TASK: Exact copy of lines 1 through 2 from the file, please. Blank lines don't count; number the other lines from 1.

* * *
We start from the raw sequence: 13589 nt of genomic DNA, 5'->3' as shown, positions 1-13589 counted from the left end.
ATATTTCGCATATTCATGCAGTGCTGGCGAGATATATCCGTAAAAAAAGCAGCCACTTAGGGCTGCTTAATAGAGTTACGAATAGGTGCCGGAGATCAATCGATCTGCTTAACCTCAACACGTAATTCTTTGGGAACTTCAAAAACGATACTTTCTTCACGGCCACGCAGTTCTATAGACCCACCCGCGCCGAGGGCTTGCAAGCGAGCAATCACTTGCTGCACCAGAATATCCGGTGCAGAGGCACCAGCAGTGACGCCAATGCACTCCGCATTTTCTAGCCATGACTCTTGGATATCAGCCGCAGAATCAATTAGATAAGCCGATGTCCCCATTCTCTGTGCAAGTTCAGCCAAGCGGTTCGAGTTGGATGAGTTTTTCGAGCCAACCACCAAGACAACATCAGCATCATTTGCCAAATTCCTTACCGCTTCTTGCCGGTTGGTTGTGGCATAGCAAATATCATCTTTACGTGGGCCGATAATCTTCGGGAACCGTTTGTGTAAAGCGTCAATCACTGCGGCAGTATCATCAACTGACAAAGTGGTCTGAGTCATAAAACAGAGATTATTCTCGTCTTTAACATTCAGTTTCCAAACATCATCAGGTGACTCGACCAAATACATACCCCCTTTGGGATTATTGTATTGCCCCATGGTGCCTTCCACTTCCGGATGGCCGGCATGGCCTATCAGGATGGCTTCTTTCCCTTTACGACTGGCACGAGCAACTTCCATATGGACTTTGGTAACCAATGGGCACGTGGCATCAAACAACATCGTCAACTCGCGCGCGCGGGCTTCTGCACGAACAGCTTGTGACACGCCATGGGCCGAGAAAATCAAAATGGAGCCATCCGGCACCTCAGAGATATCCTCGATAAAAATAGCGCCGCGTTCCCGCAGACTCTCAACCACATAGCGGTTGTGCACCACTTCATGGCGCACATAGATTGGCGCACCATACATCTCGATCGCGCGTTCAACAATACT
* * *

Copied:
We start from the raw sequence: 13589 nt of genomic DNA, 5'->3' as shown, positions 1-13589 counted from the left end.
ATATTTCGCATATTCATGCAGTGCTGGCGAGATATATCCGTAAAAAAAGCAGCCACTTAGGGCTGCTTAATAGAGTTACGAATAGGTGCCGGAGATCAATCGATCTGCTTAACCTCAACACGTAATTCTTTGGGAACTTCAAAAACGATACTTTCTTCACGGCCACGCAGTTCTATAGACCCACCCGCGCCGAGGGCTTGCAAGCGAGCAATCACTTGCTGCACCAGAATATCCGGTGCAGAGGCACCAGCAGTGACGCCAATGCACTCCGCATTTTCTAGCCATGACTCTTGGATATCAGCCGCAGAATCAATTAGATAAGCCGATGTCCCCATTCTCTGTGCAAGTTCAGCCAAGCGGTTCGAGTTGGATGAGTTTTTCGAGCCAACCACCAAGACAACATCAGCATCATTTGCCAAATTCCTTACCGCTTCTTGCCGGTTGGTTGTGGCATAGCAAATATCATCTTTACGTGGGCCGATAATCTTCGGGAACCGTTTGTGTAAAGCGTCAATCACTGCGGCAGTATCATCAACTGACAAAGTGGTCTGAGTCATAAAACAGAGATTATTCTCGTCTTTAACATTCAGTTTCCAAACATCATCAGGTGACTCGACCAAATACATACCCCCTTTGGGATTATTGTATTGCCCCATGGTGCCTTCCACTTCCGGATGGCCGGCATGGCCTATCAGGATGGCTTCTTTCCCTTTACGACTGGCACGAGCAACTTCCATATGGACTTTGGTAACCAATGGGCACGTGGCATCAAACAACATCGTCAACTCGCGCGCGCGGGCTTCTGCACGAACAGCTTGTGACACGCCATGGGCCGAGAAAATCAAAATGGAGCCATCCGGCACCTCAGAGATATCCTCGATAAAAATAGCGCCGCGTTCCCGCAGACTCTCAACCACATAGCGGTTGTGCACCACTTCATGGCGCACATAGATTGGCGCACCATACATCTCGATCGCGCGTTCAACAATACT